Companies should take a top-down approach in looking at the impact of the relevant supplier on their revenue and profitability. They should also be aware of the impact that suppliers can have on their reputation.


I agree with both Nick and Rose, but I also want to underscore that there is not one perfect equation to measure risk exposure, as suppliers and their actions have an effect on many functional areas within an organization.

At its highest level, yes, one should measure and prioritize the risk based on the impact to revenue and cost. With that in mind, compliance requirements vary from supply chain, which varies from legal, and so forth.

As such, each functional area needs to be equipped with the information and processes to mitigate and manage the risk within their view of the world, whether it is FCPA compliance, port strikes, supplier insolvency, etc. In this regard, it is becoming clear to organizations that the vast array of variables, and source systems, can no longer be managed through Microsoft Excel spreadsheets – and many have turned to systems that can aggregate relevant data, drive processes, and provide timely insight across the functional organization.

What is as important is the ability to mobilize quickly upon discovering a risk incident. Per the Mike Tyson quote, “Everyone’s got a plan ‘till they get punched in the face”, the metrics and planning will not always prepare you for an incident. How many corporations put a contingency plan in place just in case a volcano erupted in Iceland? None. It wasn’t a typical risk; therefore, what became as important was: early notification (from suppliers and products at risk), to informing the proper stakeholders with information necessary to take action, and empowering them to take quick action. Proper supplier risk management becomes much more than just collecting W-9’s and involves deeper supplier, or potential supplier, insight (capacity, logistics, products, competitors, etc.)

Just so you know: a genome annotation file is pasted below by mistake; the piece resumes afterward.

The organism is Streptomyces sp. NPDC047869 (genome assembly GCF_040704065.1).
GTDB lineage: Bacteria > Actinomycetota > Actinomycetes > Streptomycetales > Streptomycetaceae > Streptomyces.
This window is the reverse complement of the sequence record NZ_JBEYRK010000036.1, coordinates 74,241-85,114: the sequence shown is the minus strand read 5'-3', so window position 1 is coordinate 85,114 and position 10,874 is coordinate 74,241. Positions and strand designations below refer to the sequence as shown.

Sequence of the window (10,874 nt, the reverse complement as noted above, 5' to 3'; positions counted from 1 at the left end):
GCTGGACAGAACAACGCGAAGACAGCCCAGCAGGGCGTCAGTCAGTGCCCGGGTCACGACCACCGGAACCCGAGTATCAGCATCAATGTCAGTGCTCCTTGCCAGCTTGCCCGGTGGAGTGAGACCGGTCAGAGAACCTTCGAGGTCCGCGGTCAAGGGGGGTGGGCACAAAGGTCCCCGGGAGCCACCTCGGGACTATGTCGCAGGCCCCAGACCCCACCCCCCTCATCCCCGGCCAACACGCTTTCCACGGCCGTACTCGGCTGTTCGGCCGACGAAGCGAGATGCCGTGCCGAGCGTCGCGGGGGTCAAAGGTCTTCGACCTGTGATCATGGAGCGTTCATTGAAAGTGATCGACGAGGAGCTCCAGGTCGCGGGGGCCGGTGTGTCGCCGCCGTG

Q3. What approaches can/should companies take to protect themselves from supply chain disruptions?


Consider three steps that make the initiative simple, systematic and measurable (e.g., “metrics”). Also it is recommended to establish a framework to ensure that processes are being followed. This framework includes the following –

    • Assess (e.g., What do you already know about your suppliers?)
    • Analyze (e.g., Do you have insight into their financial health?)
    • Collaborate (e.g., Sit down with the supplier and discuss potential risk)
    • Treat (e.g., Develop a plan for major concerns)
    • Follow-up (e.g., Establish a timeframe for reviews)
    • Monitor (e.g., Implement a method to have systemic monitoring)

Furthermore, this is continuous and is not only used for current suppliers, but imperative that new suppliers are assessed prior to sourcing. As part of the effort, some companies elect to implement a homegrown system and others elect to implement technology that can assist with the various stages.


Carrying out the proper levels of due diligence and putting into place the proper risk mitigation measures appropriate to the supplier. They should be able to answer the following basic questions, with a positive answer as a starting point:

    • Do you know who your critical suppliers are, and how much their failure would impact your company’s profits?